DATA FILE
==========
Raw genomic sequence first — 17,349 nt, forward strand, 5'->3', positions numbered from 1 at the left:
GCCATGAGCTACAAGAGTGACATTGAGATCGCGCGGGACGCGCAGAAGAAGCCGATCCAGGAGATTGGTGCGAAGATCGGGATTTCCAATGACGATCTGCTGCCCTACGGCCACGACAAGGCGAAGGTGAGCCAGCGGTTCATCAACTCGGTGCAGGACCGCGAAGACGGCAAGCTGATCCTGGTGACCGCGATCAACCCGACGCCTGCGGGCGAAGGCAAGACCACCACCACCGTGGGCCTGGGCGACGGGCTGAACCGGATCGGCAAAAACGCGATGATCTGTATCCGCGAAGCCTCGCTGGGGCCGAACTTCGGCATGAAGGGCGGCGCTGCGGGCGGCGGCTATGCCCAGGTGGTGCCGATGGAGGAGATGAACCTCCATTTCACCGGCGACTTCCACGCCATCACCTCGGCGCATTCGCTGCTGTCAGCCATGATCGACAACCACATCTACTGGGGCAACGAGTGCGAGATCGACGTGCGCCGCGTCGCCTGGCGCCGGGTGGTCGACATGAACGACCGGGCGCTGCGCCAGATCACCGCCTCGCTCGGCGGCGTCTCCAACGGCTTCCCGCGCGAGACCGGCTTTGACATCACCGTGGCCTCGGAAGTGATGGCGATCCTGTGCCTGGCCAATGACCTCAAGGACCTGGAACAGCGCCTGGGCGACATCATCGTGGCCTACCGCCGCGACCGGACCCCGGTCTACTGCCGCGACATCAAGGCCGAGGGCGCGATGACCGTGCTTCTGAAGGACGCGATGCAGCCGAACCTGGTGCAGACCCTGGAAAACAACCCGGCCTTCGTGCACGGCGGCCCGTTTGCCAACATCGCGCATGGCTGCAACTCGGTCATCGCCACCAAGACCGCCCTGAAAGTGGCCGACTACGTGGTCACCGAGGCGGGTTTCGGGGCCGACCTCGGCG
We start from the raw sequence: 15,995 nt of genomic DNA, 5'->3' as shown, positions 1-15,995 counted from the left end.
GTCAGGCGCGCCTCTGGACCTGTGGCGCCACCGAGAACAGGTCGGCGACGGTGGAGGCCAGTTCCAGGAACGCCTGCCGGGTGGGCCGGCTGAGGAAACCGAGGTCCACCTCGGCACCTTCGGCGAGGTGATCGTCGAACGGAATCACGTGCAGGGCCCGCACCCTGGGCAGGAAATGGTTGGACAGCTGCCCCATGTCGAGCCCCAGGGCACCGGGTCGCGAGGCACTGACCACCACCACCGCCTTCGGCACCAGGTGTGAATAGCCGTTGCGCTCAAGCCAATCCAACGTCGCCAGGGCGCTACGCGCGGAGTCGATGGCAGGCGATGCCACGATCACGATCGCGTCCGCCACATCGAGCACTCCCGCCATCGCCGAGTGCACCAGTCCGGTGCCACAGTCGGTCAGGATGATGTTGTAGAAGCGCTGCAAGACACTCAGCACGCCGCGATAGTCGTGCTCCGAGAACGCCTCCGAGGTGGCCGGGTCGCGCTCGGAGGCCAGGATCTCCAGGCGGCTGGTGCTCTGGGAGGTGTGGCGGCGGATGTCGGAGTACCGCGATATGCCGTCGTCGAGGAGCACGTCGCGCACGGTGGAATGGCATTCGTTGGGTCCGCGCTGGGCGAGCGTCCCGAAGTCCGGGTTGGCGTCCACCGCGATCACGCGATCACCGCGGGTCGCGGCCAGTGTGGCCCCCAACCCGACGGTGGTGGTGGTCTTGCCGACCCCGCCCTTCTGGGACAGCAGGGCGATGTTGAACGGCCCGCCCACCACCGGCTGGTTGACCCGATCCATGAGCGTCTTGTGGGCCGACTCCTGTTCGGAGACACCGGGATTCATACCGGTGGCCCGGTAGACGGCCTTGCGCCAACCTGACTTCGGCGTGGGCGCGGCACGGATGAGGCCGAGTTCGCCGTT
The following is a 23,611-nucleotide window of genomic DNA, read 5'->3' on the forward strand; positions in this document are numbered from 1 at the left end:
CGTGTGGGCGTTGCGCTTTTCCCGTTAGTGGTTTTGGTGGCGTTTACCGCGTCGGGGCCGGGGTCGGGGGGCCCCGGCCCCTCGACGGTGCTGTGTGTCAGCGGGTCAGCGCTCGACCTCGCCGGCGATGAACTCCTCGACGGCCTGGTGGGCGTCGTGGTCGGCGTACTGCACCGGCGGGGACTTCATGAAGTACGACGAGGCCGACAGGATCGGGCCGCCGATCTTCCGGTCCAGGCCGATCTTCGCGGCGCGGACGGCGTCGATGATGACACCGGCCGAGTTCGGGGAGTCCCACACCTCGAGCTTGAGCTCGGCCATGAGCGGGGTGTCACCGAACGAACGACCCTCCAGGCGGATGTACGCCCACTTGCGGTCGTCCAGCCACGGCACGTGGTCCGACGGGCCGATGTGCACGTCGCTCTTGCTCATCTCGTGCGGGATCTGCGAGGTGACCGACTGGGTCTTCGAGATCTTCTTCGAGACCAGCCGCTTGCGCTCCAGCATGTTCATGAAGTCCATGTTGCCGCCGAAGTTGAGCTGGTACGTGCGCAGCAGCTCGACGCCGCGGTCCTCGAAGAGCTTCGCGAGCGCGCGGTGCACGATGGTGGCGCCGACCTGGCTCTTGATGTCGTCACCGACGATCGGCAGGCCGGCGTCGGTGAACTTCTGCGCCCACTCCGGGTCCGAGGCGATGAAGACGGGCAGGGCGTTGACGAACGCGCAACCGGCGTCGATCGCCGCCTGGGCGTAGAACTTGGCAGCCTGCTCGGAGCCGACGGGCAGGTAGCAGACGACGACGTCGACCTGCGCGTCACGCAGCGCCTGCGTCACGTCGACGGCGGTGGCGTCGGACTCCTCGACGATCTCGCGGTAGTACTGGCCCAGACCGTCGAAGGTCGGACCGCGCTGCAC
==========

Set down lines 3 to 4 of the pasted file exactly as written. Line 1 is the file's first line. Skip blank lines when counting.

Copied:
We start from the raw sequence: 15,995 nt of genomic DNA, 5'->3' as shown, positions 1-15,995 counted from the left end.
GTCAGGCGCGCCTCTGGACCTGTGGCGCCACCGAGAACAGGTCGGCGACGGTGGAGGCCAGTTCCAGGAACGCCTGCCGGGTGGGCCGGCTGAGGAAACCGAGGTCCACCTCGGCACCTTCGGCGAGGTGATCGTCGAACGGAATCACGTGCAGGGCCCGCACCCTGGGCAGGAAATGGTTGGACAGCTGCCCCATGTCGAGCCCCAGGGCACCGGGTCGCGAGGCACTGACCACCACCACCGCCTTCGGCACCAGGTGTGAATAGCCGTTGCGCTCAAGCCAATCCAACGTCGCCAGGGCGCTACGCGCGGAGTCGATGGCAGGCGATGCCACGATCACGATCGCGTCCGCCACATCGAGCACTCCCGCCATCGCCGAGTGCACCAGTCCGGTGCCACAGTCGGTCAGGATGATGTTGTAGAAGCGCTGCAAGACACTCAGCACGCCGCGATAGTCGTGCTCCGAGAACGCCTCCGAGGTGGCCGGGTCGCGCTCGGAGGCCAGGATCTCCAGGCGGCTGGTGCTCTGGGAGGTGTGGCGGCGGATGTCGGAGTACCGCGATATGCCGTCGTCGAGGAGCACGTCGCGCACGGTGGAATGGCATTCGTTGGGTCCGCGCTGGGCGAGCGTCCCGAAGTCCGGGTTGGCGTCCACCGCGATCACGCGATCACCGCGGGTCGCGGCCAGTGTGGCCCCCAACCCGACGGTGGTGGTGGTCTTGCCGACCCCGCCCTTCTGGGACAGCAGGGCGATGTTGAACGGCCCGCCCACCACCGGCTGGTTGACCCGATCCATGAGCGTCTTGTGGGCCGACTCCTGTTCGGAGACACCGGGATTCATACCGGTGGCCCGGTAGACGGCCTTGCGCCAACCTGACTTCGGCGTGGGCGCGGCACGGATGAGGCCGAGTTCGCCGTT